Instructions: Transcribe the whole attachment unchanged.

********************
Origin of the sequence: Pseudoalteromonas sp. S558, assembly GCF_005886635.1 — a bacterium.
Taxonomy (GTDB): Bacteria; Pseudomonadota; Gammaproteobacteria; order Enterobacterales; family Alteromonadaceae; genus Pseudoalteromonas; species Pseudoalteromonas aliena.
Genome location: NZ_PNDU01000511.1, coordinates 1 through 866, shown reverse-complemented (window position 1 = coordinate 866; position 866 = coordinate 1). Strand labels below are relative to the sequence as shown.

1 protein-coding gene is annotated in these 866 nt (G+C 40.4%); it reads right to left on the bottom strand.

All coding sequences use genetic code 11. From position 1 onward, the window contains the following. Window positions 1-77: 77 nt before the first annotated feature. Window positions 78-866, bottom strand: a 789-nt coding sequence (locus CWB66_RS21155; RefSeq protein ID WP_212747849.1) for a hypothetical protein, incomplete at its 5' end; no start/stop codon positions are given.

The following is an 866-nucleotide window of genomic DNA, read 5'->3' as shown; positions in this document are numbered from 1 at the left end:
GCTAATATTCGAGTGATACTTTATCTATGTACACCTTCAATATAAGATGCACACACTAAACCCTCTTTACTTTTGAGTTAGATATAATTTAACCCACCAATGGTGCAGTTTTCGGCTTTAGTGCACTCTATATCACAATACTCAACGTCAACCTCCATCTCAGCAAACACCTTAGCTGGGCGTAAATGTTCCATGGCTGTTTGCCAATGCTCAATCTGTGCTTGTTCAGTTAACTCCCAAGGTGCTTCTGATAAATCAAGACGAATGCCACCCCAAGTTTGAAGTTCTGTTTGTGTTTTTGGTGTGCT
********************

Origin of the sequence: Pseudoalteromonas sp. S558, assembly GCF_005886635.1 — a bacterium.
Taxonomy (GTDB): Bacteria; Pseudomonadota; Gammaproteobacteria; order Enterobacterales; family Alteromonadaceae; genus Pseudoalteromonas; species Pseudoalteromonas aliena.
Genome location: NZ_PNDU01000511.1, coordinates 1 through 866, shown reverse-complemented (window position 1 = coordinate 866; position 866 = coordinate 1). Strand labels below are relative to the sequence as shown.

1 protein-coding gene is annotated in these 866 nt (G+C 40.4%); it reads right to left on the bottom strand.

All coding sequences use genetic code 11. From position 1 onward, the window contains the following. Window positions 1-77: 77 nt before the first annotated feature. Window positions 78-866, bottom strand: a 789-nt coding sequence (locus CWB66_RS21155; RefSeq protein ID WP_212747849.1) for a hypothetical protein, incomplete at its 5' end; no start/stop codon positions are given.

The following is an 866-nucleotide window of genomic DNA, read 5'->3' as shown; positions in this document are numbered from 1 at the left end:
GCTAATATTCGAGTGATACTTTATCTATGTACACCTTCAATATAAGATGCACACACTAAACCCTCTTTACTTTTGAGTTAGATATAATTTAACCCACCAATGGTGCAGTTTTCGGCTTTAGTGCACTCTATATCACAATACTCAACGTCAACCTCCATCTCAGCAAACACCTTAGCTGGGCGTAAATGTTCCATGGCTGTTTGCCAATGCTCAATCTGTGCTTGTTCAGTTAACTCCCAAGGTGCTTCTGATAAATCAAGACGAATGCCACCCCAAGTTTGAAGTTCTGTTTGTGTTTTTGGTGTGCT